background and purpose: Evidence from animal models and examination of human epilepsy surgery specimens indicates that inflammation plays an important role in epilepsy. Positron emission tomography (PET) using [C11]PK11195, a marker of activated microglia, provides a means to visualize neuroinflammation in vivo in humans. We hypothesize that in patients with active epilepsy, [C11]PK11195 PET (PK-PET) may be able to identify areas of focally increased inflammation corresponding to the seizure onset zone. Methods: A young woman with intractable epilepsy underwent PK-PET as part of an approved research study. PK-PET results were compared with results from other clinical studies. Results: PK-PET revealed an area of focally increased radiotracer uptake in the right frontal lobe corresponding to this patient's seizure focus as identified by ictal and interictal 18F-fluorodeoxyglucose (FDG)-PET and EEG. Routine brain magnetic resonance imaging (MRI) was initially considered normal, though high-resolution studies showed possible subtle dysplasia of the right frontal lobe. The patient underwent a right frontal lobe resection, and pathological evaluation showed focal cortical dysplasia with activated microglia. Conclusions: PK-PET can identify neuroinflammation associated with subtle focal cortical dysplasia, and may therefore have a clinical role in guiding epilepsy surgery for patients with difficult-to-localize seizure foci.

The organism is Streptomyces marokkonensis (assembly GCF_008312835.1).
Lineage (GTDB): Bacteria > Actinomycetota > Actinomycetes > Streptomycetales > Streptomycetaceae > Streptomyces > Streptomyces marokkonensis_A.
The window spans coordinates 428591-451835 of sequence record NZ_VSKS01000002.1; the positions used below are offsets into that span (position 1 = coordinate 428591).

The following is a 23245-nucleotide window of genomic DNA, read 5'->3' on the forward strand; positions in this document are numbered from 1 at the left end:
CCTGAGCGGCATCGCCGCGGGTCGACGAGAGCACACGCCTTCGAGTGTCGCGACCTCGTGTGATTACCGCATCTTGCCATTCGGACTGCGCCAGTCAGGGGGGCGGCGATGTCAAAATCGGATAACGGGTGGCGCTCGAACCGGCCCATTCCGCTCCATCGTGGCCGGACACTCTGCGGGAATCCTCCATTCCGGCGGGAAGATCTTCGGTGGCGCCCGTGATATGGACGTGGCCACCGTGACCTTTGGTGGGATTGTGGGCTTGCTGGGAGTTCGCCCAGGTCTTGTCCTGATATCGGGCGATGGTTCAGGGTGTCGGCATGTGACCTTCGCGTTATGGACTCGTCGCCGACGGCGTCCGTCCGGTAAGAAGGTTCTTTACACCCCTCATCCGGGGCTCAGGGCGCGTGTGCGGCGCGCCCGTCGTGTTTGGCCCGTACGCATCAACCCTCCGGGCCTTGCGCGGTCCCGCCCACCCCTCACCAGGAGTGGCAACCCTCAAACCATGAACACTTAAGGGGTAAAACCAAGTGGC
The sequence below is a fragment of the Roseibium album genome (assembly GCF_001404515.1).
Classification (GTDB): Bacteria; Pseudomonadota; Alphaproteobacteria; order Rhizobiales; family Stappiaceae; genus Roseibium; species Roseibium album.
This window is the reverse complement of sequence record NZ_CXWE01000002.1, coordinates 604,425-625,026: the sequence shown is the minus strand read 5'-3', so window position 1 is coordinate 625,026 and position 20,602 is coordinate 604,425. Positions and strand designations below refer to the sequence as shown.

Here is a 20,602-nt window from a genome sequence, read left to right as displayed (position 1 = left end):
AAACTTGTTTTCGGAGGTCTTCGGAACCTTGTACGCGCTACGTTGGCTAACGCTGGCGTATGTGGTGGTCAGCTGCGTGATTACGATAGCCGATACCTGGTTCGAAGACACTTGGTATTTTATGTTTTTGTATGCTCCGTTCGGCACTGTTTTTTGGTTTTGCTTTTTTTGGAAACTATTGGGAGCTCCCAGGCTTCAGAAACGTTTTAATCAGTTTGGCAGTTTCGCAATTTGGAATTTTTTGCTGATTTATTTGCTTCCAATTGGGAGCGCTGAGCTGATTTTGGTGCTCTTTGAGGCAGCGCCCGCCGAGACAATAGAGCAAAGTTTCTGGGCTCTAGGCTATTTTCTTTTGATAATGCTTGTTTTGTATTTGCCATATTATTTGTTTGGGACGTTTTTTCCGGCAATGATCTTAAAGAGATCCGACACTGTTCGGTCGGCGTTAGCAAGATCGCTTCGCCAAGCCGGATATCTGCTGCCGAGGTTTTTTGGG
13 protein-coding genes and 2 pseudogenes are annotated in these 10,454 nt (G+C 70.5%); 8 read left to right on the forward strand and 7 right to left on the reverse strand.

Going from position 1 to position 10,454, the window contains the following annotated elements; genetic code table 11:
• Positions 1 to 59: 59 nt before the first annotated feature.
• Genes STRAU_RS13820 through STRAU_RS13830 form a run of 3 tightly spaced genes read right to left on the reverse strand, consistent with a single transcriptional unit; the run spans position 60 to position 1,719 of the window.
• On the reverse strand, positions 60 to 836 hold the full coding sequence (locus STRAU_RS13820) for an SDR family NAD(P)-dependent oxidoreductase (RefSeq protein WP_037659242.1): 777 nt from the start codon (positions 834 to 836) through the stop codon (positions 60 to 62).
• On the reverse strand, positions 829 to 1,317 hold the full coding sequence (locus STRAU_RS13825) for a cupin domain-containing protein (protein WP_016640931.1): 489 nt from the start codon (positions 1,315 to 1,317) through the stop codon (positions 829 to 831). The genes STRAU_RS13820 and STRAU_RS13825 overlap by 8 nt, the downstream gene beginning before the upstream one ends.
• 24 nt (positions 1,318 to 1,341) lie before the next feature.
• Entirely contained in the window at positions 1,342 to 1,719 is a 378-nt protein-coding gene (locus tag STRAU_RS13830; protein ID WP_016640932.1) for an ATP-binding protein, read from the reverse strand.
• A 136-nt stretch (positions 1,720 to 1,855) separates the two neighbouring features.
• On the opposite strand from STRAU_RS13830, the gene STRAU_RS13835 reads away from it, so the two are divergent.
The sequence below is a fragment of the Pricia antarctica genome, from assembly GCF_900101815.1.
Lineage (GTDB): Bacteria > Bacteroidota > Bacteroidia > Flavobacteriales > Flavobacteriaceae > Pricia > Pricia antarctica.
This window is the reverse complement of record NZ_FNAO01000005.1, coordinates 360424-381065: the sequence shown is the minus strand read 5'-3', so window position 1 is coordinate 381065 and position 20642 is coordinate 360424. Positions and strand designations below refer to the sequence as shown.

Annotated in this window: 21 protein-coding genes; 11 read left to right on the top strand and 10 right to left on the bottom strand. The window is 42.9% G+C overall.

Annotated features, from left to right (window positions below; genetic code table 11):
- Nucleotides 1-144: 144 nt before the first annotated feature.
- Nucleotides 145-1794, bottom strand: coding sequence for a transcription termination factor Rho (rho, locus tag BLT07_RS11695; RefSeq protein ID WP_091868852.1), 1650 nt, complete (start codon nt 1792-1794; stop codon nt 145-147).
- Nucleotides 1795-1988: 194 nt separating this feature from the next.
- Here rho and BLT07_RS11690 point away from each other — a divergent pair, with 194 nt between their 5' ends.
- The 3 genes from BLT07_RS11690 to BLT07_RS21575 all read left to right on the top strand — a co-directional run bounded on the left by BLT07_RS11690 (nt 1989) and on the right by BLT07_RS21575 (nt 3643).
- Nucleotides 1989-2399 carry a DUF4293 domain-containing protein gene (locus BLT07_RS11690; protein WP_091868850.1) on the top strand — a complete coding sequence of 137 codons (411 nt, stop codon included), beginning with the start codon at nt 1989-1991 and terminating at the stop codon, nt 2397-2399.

- Focal cortical dysplasia
- Positron emission tomography
ASJC Scopus subject areas
- Radiology Nuclear Medicine and imaging
- Clinical Neurology